Page Updated:- Sunday, 07 March, 2021.


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Bridge Inn

Latest 2011+

129 Station Road


Bridge Inn 1912

Above postcard, circa 1912, kindly sent by Rory Kehoe.

Bridge Inn 2011

Above Google image, 2011.

Bridge Inn 2019

Above photo 2019.


The house was built in 1881 and it is said when it opened it was known as the "Railway Inn." Date of change some time after 1938.

The pub is now closed (2016) but I believe was still operating in 2013.

Planning permission was sought after to convert the premises into 3 flats, but roosting bats on the location have proven to have caused difficulty.

If my memory serves me right, I did venture inside one evening probably 2009ish, after a game of table tennis at Dymchurch to find the licensee, unfortunately in advanced years and unable to climb stairs, had set up his bed in the downstairs bar area, along with side-cabinet housing his medication. I guess when he was unable to continue the pub sadly closed for good.


From the By Sean Axtell, 18 March 2019.

Bats could block plans to turn the Bridge Inn and Royal Mail pubs in Lydd into flats.

Developers are being driven batty by a protected species roosting in the rafters of former pubs earmarked for homes.

Bats, which have the highest level of protection, have been discovered in two dilapidated pubs in Lydd: the "Bridge Inn." and "Royal Mail."

It means developers' plans to transform the abandoned buildings into apartments have been met with fierce resistance by the district council.

Stephen Komolafe this week unveiled plans to transform the Bridge Inn, in Station Road, into three homes.

Also known as the Bridge Tavern, the bar is one of Romney Marsh’s 17 recorded lost pubs and closed in 2015, according to public records.

Folkestone and Hythe District Council officer Robert Allan has poured cold water on the proposals, arguing the site could still be used as a pub.

Mr Allan, who will recommend planning chiefs to throw out the plans, argued the proposed layout was shoddy and future residents would suffer “poor amenities” should building commence.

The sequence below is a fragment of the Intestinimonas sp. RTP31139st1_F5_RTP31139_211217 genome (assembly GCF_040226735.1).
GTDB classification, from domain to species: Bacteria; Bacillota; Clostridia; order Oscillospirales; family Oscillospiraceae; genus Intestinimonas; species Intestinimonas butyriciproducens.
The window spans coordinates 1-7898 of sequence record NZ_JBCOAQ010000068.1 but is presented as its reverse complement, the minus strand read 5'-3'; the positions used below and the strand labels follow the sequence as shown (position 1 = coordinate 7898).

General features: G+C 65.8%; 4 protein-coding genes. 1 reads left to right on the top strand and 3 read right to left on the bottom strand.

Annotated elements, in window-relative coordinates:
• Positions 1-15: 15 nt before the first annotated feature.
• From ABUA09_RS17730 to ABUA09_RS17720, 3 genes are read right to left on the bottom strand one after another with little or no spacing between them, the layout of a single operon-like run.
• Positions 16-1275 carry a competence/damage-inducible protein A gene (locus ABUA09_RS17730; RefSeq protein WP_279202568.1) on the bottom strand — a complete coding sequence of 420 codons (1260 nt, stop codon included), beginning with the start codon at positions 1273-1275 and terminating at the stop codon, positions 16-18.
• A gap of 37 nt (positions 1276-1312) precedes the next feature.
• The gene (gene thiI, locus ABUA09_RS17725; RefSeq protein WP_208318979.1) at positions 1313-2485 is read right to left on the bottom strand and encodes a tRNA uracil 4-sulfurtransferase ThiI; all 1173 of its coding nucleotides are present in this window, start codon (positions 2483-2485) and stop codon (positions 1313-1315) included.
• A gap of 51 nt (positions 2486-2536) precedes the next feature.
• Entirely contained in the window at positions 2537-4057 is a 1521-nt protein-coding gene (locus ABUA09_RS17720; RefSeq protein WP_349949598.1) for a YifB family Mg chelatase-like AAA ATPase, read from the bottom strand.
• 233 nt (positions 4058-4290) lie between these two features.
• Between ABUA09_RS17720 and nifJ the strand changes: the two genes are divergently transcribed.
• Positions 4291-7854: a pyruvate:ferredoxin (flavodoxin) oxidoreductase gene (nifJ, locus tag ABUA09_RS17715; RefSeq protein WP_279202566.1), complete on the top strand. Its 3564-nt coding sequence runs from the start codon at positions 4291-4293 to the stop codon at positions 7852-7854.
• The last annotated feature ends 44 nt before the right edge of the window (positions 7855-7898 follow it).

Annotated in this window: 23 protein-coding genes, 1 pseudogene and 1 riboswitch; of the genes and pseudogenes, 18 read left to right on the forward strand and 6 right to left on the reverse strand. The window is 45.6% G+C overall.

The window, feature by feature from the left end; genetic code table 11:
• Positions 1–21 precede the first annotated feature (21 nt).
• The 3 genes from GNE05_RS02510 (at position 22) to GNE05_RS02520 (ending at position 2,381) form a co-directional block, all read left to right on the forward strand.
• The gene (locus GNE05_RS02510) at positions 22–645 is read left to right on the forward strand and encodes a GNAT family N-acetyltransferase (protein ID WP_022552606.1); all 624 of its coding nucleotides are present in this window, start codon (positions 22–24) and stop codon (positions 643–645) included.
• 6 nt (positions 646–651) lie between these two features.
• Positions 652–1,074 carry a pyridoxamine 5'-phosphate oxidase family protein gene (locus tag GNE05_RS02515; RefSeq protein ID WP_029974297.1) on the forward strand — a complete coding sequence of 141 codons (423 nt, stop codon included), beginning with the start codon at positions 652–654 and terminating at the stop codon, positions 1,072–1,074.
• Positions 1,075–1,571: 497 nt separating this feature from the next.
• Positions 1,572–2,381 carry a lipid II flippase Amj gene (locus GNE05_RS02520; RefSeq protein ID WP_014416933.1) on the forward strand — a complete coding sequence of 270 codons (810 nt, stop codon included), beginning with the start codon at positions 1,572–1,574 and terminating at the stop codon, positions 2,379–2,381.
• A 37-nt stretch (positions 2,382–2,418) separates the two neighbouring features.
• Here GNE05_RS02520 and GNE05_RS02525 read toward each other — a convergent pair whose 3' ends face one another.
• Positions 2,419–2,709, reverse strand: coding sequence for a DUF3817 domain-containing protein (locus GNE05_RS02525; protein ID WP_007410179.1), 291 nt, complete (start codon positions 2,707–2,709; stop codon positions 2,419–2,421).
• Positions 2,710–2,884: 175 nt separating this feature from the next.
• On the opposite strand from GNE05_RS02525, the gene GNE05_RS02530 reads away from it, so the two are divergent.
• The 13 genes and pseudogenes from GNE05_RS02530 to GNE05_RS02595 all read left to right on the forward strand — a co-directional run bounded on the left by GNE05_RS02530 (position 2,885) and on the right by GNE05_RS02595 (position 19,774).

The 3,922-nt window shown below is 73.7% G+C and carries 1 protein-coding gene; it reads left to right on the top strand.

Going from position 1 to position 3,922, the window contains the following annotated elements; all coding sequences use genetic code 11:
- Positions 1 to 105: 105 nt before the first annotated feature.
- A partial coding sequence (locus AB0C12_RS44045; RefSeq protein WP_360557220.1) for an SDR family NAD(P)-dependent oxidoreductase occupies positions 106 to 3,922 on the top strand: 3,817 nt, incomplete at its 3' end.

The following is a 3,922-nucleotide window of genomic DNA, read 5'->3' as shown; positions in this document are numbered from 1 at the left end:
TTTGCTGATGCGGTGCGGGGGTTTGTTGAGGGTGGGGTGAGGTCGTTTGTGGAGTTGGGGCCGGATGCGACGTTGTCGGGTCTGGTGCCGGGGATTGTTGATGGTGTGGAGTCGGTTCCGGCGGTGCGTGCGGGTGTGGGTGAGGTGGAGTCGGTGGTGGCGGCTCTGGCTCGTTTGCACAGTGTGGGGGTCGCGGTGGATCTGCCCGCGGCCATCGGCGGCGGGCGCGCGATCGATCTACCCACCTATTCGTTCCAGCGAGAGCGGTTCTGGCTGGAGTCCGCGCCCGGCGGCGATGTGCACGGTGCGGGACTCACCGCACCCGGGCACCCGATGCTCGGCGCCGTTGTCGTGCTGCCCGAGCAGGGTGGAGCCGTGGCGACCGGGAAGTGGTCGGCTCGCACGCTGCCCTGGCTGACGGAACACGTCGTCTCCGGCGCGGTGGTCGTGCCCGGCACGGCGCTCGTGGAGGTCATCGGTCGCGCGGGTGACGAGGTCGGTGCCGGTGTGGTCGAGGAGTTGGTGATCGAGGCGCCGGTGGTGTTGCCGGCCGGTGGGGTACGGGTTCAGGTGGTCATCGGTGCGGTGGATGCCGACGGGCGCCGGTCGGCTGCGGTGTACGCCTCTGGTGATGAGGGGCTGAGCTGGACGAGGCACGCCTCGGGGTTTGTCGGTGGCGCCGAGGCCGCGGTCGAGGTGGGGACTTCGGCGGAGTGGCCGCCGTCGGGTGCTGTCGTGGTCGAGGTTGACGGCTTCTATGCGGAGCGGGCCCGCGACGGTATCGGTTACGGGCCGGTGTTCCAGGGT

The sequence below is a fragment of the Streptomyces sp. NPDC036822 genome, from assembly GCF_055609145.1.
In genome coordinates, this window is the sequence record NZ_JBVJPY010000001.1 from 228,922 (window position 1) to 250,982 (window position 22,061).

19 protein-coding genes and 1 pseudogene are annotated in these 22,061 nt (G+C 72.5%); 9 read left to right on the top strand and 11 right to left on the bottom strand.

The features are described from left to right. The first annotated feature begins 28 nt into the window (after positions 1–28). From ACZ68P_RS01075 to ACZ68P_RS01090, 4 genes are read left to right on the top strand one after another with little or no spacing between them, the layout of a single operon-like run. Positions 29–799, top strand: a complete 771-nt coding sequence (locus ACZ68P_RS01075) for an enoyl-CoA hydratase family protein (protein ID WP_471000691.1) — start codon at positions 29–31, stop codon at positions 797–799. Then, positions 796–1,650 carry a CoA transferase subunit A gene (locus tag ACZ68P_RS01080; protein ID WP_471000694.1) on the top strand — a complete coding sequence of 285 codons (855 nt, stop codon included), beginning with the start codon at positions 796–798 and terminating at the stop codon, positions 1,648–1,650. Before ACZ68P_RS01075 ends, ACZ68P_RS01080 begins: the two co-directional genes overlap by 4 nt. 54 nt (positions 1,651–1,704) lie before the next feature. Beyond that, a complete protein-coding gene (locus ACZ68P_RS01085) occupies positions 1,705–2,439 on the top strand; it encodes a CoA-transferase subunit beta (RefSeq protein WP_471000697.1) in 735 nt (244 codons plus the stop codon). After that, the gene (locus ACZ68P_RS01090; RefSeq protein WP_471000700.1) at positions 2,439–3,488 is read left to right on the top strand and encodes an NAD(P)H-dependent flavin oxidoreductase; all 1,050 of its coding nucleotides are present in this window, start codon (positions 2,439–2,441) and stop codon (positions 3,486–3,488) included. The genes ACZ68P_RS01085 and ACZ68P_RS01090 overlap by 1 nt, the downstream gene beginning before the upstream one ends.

Mr Komolafe's plans, previously given the nod by Lydd Town Council, could also harm protected wildlife, Mr Allan’s report added.

It says: “Bat droppings were recorded within the loft space and that there are suitable features for roosting bats on all elevations of the building.

“There is a need for an emergency survey to be carried out to fully assess the presence of bats within the site.

“These surveys are required to fully assess how bats are utilising the building and to consider the impact that the proposed development will have on protected species when determining the planning application.

He added: “No details of proposed mitigation have been provided and it cannot be concluded measures are being taken to minimise the impact on protected species.”

Bats are protected by the Wildlife and Countryside Act 1981 because of their specific roosting requirements.

Disturbing the animal, or so much as obstructing a roost, is a criminal offence.

Indeed, Natural England must be told of proposed action likely to disturb the animals or their roosts.

Abba Holdings, ran by Karen Komolafe, prepared a design and access statement on behalf of Mr Komolafe, who lives in Dickleburgh, south Norfolk.

“The Inn was not a financial success and it was put on the market in 2015.

"It was marketed as a growing concern for more than three years but did not receive any interest.

“The applicant wishes to convert the inn into three dwellings,” it says.

The plans will go before Folkestone council’s planning committee on Tuesday.

Nature expert Owen Leyshon, from the Romney Marsh Countryside partnership said the abandoned pub is an ideal spot for the animals to breed.

“There are a number of bat species found on the marsh including the pipestrelle, long eared, daubenton and serotine bats.

“Grey crested newts, badgers and bats are heavily protected and give developers the headaches.

“In Lydd there is an amazing habitat around the town and to the back on farm land.

“Bats need to roost and prefer roosting in older buildings where they can be left safe and in peace.

"Many bats feed over the lake in Jury’s Gap and will travel from their roosting spots in the urban area."




If anyone should have any further information, or indeed any pictures or photographs of the above licensed premises, please email:-